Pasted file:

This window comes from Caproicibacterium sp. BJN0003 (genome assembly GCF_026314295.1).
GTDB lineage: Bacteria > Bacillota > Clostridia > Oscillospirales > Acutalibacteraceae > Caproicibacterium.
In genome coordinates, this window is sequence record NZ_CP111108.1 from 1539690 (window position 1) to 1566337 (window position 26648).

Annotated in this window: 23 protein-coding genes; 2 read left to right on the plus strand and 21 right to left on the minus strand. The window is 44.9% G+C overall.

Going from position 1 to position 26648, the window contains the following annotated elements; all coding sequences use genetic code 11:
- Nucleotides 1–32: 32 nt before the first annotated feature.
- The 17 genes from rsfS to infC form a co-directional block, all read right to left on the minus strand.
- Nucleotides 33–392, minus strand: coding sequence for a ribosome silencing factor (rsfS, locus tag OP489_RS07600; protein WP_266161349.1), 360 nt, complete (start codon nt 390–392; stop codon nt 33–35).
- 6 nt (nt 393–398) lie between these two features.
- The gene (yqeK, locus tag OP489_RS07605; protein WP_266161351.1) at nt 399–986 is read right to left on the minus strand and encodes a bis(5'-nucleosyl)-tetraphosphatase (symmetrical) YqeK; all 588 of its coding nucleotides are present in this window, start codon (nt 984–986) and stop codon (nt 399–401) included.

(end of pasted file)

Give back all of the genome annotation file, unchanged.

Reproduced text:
This window comes from Caproicibacterium sp. BJN0003 (genome assembly GCF_026314295.1).
GTDB lineage: Bacteria > Bacillota > Clostridia > Oscillospirales > Acutalibacteraceae > Caproicibacterium.
In genome coordinates, this window is sequence record NZ_CP111108.1 from 1539690 (window position 1) to 1566337 (window position 26648).

Annotated in this window: 23 protein-coding genes; 2 read left to right on the plus strand and 21 right to left on the minus strand. The window is 44.9% G+C overall.

Going from position 1 to position 26648, the window contains the following annotated elements; all coding sequences use genetic code 11:
- Nucleotides 1–32: 32 nt before the first annotated feature.
- The 17 genes from rsfS to infC form a co-directional block, all read right to left on the minus strand.
- Nucleotides 33–392, minus strand: coding sequence for a ribosome silencing factor (rsfS, locus tag OP489_RS07600; protein WP_266161349.1), 360 nt, complete (start codon nt 390–392; stop codon nt 33–35).
- 6 nt (nt 393–398) lie between these two features.
- The gene (yqeK, locus tag OP489_RS07605; protein WP_266161351.1) at nt 399–986 is read right to left on the minus strand and encodes a bis(5'-nucleosyl)-tetraphosphatase (symmetrical) YqeK; all 588 of its coding nucleotides are present in this window, start codon (nt 984–986) and stop codon (nt 399–401) included.